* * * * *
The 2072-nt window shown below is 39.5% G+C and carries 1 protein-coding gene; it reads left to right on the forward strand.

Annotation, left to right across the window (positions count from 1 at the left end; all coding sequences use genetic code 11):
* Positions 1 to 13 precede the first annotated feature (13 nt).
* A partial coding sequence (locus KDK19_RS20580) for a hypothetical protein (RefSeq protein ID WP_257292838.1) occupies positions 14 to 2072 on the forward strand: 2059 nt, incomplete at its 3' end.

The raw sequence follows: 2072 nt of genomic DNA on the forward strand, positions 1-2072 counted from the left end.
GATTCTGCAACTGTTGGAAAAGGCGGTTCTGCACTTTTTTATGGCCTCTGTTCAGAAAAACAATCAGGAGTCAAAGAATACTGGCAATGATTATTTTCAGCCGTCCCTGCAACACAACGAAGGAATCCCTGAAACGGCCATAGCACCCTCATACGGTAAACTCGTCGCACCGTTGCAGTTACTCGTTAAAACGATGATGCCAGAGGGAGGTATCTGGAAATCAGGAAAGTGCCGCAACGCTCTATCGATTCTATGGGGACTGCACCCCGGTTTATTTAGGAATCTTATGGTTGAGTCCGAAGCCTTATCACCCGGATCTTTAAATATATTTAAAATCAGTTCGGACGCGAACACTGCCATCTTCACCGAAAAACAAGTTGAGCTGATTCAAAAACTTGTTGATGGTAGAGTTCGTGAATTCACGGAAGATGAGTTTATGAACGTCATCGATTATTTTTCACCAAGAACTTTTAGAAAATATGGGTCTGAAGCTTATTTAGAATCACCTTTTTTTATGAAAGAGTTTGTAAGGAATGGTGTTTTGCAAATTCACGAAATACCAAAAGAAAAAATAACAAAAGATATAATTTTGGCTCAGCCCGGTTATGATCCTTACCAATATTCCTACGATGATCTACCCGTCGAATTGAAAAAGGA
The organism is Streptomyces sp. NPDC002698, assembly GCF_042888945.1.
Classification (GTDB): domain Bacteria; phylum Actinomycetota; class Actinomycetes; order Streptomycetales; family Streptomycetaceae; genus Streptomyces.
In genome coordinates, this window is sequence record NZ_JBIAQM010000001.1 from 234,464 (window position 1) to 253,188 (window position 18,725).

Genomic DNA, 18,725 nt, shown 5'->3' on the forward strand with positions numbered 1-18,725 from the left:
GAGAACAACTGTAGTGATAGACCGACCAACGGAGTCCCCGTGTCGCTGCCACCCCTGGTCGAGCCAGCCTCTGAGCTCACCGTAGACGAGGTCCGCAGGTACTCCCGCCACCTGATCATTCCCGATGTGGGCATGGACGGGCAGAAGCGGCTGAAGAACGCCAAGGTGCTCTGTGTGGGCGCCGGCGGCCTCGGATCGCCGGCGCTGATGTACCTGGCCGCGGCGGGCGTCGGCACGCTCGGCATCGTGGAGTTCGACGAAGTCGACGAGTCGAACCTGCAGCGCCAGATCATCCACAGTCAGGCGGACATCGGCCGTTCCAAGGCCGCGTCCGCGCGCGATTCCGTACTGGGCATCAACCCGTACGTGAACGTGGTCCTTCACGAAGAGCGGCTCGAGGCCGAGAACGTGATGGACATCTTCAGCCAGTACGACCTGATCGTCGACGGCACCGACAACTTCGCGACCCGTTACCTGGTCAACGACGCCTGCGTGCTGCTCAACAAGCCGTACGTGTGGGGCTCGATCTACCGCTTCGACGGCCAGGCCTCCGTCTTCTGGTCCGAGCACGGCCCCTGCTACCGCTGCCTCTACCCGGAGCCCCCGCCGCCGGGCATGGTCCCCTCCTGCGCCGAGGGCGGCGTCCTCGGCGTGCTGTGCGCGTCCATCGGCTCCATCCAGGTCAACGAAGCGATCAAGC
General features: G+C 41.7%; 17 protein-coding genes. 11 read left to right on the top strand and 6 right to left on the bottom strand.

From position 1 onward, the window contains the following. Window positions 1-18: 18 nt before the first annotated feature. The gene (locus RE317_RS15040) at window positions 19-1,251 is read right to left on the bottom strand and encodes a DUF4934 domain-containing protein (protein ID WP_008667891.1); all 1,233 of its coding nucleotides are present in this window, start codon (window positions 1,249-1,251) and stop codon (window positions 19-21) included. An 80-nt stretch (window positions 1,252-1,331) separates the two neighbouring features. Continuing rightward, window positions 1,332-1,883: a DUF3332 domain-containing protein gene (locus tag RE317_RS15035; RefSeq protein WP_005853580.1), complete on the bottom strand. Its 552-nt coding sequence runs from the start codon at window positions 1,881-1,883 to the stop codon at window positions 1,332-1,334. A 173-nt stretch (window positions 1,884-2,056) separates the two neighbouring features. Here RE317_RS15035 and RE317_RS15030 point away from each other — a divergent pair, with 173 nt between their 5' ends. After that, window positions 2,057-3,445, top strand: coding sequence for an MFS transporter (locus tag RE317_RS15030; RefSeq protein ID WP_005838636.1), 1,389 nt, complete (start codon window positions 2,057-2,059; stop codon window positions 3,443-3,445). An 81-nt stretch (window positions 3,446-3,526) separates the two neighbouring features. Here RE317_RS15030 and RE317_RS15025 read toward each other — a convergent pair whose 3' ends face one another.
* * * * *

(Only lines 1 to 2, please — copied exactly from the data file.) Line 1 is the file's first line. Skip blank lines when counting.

The 2072-nt window shown below is 39.5% G+C and carries 1 protein-coding gene; it reads left to right on the forward strand.

Annotation, left to right across the window (positions count from 1 at the left end; all coding sequences use genetic code 11):